Scenes we may not be able to shoot anymore…..

5 months, 2 weeks ago 18
Posted in: Uncategorized

Well maybe we can, but it is going to get a lot harder! The advent of the smart phone, social media and bus travel companies have all conspired to change our world of field photography.

From the top; Sunrise from Sunset Point in Bryce Canyon N.P. has become crowded beyond belief, The Navajo Nation has just closed ther photo tours, (use of tripods), to Upper Antelope Slot Canyon, Lower will be next!!! If you decide to shoot a sunrise at Schwabacher’s Landing in Grand Tetons National Park, be prepared to share the experience with 200 of your new “close” friends!

At Wormsloe State Park in Savannah GA they have placed white fences along the Spanish Oaks, imagine that shot!!!! Do I even need to talk about the crowds at Mesa Arch in Canyonpands N.P., well, just one example, last Christmas morning there were over 200 shooters in the space that could only handle 12 to get this shot!!! Arches is still doable, but it is getting so crowded they are considering establishing a shuttle system!

The Palouse has always been a great place to shoot but unfortunately because of the behavior of some workshop leaders and groups the owners of many farms are restricting access, it’s a shame and something our community needs to accept responsibility for. The truck above was moved to prevent photographers from coming on their property, used to be fine!

Going up on Cadillac Mountain for a sunrise used to be a great experience, no longer, the crowds are so bad that the park rangers block the road, to the top, as soon as the parking lot is full. If you happen to be there, you get the pleasure of shooting a scene with 300 hundred folks in the foreground.

I took a group to North Window and Turret Arch in Arches N.P. and 10 minutes before sunrise, a bus load of vistors from China arrived, fortunately they didn’t get to North Window until my folks got their shots, but only by a few minutes, could have ended differently!

I could go on, but you already know this yourself. So what are we to do???

  1. Find some new places to shoot! How many of you have been to the Great Smoky Mountains, or the Badlands, maybe you could try Capital Reef, (yes, I lead workshops to all these places, what a coincidence). There are many more, do some research, may I suggest Photograph America Newsletter!

2. Maybe we need to make sure our behavior in the field will never cause the next group to not be welcome!

3. Consider expanding your shooting list, take up Americana, and maybe people or street photography, travel might be fun too and most great small towns don’t require a permit to shoot photographs, this is starting actually sound like fun!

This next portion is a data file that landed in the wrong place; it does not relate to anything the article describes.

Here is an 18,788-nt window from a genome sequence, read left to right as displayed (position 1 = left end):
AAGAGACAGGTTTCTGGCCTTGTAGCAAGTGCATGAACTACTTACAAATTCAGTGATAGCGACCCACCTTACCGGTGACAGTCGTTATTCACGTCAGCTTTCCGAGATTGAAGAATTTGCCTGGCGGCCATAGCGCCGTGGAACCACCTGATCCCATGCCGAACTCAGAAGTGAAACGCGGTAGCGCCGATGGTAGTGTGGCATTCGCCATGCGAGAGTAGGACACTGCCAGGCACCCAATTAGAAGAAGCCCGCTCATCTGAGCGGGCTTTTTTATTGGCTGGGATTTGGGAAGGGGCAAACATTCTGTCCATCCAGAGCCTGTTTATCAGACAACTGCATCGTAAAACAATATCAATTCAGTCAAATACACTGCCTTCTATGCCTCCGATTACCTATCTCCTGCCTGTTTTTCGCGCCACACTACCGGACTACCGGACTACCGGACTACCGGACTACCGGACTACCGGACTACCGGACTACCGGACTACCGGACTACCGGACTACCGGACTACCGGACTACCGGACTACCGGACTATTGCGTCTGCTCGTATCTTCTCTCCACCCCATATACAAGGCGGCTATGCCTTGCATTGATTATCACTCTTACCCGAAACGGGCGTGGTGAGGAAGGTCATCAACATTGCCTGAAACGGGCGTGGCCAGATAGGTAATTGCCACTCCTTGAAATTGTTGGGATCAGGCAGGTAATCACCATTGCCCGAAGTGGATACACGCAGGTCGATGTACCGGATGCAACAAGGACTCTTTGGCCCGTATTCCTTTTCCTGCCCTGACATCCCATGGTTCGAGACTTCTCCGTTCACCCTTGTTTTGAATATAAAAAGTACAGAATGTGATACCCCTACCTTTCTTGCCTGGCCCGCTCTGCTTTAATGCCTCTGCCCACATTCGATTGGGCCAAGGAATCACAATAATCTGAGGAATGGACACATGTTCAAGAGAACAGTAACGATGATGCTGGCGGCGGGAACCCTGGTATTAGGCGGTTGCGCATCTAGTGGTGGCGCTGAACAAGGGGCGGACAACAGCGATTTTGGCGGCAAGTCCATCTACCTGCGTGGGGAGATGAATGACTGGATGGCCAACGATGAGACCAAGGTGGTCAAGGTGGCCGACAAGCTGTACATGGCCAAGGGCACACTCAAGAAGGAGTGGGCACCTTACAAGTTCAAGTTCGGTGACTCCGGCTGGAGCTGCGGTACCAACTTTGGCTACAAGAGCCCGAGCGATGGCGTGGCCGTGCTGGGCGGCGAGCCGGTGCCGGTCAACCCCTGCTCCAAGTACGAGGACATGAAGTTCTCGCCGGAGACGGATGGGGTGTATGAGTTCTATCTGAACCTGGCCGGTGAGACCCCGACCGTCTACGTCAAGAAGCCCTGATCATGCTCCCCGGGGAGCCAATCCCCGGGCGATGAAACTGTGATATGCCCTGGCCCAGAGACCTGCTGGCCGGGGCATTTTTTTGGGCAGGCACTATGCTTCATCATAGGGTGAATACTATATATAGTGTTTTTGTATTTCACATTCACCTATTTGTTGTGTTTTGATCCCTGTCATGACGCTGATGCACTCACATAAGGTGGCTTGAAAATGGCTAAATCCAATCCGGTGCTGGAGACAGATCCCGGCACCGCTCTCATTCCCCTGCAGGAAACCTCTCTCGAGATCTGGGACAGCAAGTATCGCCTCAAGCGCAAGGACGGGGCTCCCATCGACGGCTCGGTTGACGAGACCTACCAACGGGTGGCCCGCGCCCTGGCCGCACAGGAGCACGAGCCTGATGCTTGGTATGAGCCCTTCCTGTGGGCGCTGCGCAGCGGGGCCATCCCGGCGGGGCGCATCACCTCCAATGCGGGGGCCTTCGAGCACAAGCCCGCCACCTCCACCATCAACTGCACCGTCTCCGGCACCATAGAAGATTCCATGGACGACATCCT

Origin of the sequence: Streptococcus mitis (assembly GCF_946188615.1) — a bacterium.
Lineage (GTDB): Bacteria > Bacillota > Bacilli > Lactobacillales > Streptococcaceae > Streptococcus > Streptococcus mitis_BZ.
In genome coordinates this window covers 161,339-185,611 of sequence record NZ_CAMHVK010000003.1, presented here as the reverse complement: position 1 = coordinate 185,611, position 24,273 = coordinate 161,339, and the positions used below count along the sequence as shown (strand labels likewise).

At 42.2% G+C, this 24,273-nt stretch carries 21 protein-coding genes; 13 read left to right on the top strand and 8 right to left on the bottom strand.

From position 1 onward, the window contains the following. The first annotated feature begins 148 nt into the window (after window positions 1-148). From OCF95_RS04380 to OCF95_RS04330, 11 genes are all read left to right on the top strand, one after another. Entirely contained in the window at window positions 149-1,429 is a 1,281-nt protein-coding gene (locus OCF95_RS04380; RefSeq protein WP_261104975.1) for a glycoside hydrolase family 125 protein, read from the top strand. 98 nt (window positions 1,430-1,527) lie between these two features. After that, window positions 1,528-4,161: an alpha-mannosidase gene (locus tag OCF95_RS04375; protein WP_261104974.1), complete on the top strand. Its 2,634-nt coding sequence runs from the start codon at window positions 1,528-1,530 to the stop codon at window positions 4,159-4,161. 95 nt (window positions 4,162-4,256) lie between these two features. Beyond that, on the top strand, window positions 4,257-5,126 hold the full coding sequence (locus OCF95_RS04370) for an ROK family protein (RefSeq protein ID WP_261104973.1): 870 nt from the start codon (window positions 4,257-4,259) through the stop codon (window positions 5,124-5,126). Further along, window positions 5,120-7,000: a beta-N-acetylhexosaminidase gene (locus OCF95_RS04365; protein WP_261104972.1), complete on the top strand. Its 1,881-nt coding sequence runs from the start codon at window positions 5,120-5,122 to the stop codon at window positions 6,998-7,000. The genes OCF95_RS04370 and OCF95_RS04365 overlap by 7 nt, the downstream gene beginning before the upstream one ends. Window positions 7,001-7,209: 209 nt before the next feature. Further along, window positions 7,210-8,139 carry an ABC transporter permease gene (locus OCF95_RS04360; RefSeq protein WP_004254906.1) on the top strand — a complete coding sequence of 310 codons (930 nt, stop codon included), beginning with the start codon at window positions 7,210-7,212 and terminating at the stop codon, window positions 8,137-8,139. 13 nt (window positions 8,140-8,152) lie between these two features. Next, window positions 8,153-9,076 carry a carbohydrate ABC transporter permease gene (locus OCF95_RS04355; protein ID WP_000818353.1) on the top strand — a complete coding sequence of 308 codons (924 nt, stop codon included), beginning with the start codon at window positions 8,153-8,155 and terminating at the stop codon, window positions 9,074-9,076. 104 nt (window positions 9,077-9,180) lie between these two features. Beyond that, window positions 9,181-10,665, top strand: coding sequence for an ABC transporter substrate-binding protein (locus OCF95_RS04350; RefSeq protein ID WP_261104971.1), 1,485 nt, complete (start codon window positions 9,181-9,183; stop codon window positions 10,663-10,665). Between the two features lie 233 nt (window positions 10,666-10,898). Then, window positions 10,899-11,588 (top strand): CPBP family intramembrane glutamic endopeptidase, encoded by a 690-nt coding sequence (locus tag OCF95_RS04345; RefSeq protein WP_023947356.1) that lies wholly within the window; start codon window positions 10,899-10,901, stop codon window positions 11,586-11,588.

Folks, things change, they always have and always will, lets learn to think on our feet and make a new plan, we can do it, I know we can!


the pilgrim

18 Responses

  1. JackGraham says:

    Well said….from people illegally flying drones, lots of tire tracks where they shouldn’t be, etc. around here there’s a wave of vandalism happening as well. I am great full for having had these places to myself in their pristine state. it’s up to the current generation to defend their legacy and to call out bad behavior. As for overcrowding not much we can do about that and I bet it gets worse. I suggest going to these places in off season if you really want to see them. I was in OLYMPIC NP yesterday and didn’t.t see 3 or 4 cars all day on the off highway roads.

  2. Bill Fortney says:

    You’re exactly right, we have to find a way to rediscover these treasures, often the answer will be to find them in a season we haven’t experienced them in! I’m thankful that I experienced them in great fellowship with you, it made even the dreary days rewarding!

  3. I’ve never been to any of these places and it seems I never will if others destroy it. So much for the bucket list.

  4. Joshua Boldt says:

    Badlands and Black Hills are some of my favorite places in the world. Luckily I only live a couple hours away! 🙂

  5. Mike E says:

    A very large part of me says that attendance at these high volume parks should continue to be actively pushed. Two reasons, it will help the other less popular sites remain less crowded, and the folks that aren’t really serious about nature photography will eventually tire of the congested conditions and we can get our top parks back…..

    And, yes I realize that this is not a friendly oriented view, and might even be a bit rude and focused on my own photographic satisfaction … unfortunately I don’t think I have enough time left of earth to see this work through to the solutions I desire…..

    But, I still think this would do very well for my grandkids…. at least it is a more pleasant option than our current course and speed is predicting,…..

    Oh well, time to start going back through the old files and process some Upper & Lower Slot Canyon, Acadia, Tetons, and thanks to HLWS – Wormsloe, Arches, and Mesa Arch to see if I could do a better processing job with the latest tools…

    • admin says:

      You may well be right, but sadly, I like you, don”t have time to wait, but my blog entry later today will show a new idea, a rather interesting one, is on the way for me!!!!

  6. Sarah Marino says: